13. The displacement of indigenous groups expelled from their territories or attracted by the false sheen of urban culture, represents a unique set of migratory movements in Amazonia. The cases in which the mobility of these groups occurs in territories of traditional indigenous circulation, separated by national and international borders, requires cross-border pastoral care capable of understanding the right to free movement of these peoples. Human mobility in the Amazon reveals the face of Jesus Christ impoverished and hungry (cf. Mt. 25:,35), expelled and homeless (cf. Lk. 3:1-3), and also in the feminization of migration that makes thousands of women vulnerable to human trafficking, one of the worst forms of violence against women and one of the most perverse violations of human rights. Trafficking in people linked to migration requires permanent pastoral work in networks.

14. The life of Amazonian communities not yet affected by the influence of Western civilization is reflected in the beliefs and rituals about the actions of the spirits of divinity, named in innumerable ways, with and in the territory, with and in relationship with nature (LS 16, 91, 117, 138, 240). Let us recognize that for thousands of years they have taken care of their land, their water and their forests, and have managed to preserve them until today so that humanity can benefit from the enjoyment of the free gifts of God's creation. The new paths of evangelization must be constructed in dialogue with this fundamental knowledge in which they manifest seeds of the Word.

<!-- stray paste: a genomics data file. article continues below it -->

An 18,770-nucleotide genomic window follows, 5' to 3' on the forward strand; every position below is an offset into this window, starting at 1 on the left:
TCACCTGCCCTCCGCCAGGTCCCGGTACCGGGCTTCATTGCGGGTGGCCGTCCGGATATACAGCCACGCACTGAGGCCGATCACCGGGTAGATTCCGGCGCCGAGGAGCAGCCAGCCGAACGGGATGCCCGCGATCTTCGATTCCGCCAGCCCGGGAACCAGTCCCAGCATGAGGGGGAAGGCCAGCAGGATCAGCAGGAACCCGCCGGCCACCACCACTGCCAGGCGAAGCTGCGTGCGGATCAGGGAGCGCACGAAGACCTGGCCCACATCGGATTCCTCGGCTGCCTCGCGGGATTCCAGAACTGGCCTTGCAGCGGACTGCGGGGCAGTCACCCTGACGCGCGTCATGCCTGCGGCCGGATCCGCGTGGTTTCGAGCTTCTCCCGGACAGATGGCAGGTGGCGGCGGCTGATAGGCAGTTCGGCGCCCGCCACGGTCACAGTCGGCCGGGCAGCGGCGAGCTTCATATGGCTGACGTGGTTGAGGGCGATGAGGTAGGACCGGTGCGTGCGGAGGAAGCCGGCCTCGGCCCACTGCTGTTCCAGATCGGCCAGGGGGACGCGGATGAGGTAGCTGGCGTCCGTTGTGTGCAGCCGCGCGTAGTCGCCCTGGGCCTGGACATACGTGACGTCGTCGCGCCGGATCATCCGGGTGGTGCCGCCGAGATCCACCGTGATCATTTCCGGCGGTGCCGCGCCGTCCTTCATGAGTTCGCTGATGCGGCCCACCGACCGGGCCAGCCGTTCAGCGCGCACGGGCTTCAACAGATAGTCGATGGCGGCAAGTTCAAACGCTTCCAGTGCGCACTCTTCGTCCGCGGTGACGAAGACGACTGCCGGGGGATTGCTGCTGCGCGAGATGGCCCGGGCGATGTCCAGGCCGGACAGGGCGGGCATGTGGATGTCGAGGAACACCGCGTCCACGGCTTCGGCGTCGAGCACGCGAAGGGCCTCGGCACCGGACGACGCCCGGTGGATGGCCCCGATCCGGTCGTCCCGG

The Church in the Amazon Region

15. The Church, in its process of listening to the cry of the region and the cry of the people, has to remember its past. Evangelization in Latin America was a gift of Providence that calls everyone to salvation in Christ. Despite the military, political and cultural colonization, and beyond the greed and ambition of the colonizers, there were many missionaries who gave their lives to transmit the Gospel. The missionary sense not only inspired the formation of Christian communities, but also legislation such as the Laws of the Indies, which protected the dignity of the indigenous people against the abuses of their peoples and territories. Such abuses caused injuries in the communities and overshadowed the message of the Good News. Frequently the announcement of Christ was made in collusion with the powers that exploited the resources and oppressed the peoples. At the present time, the Church has the historic opportunity to differentiate itself from the new colonizing powers by listening to the Amazonian peoples to be able to exercise their prophetic activity with transparency. In addition, the socio-environmental crisis opens up new opportunities to present Christ in all his liberating and humanizing potential.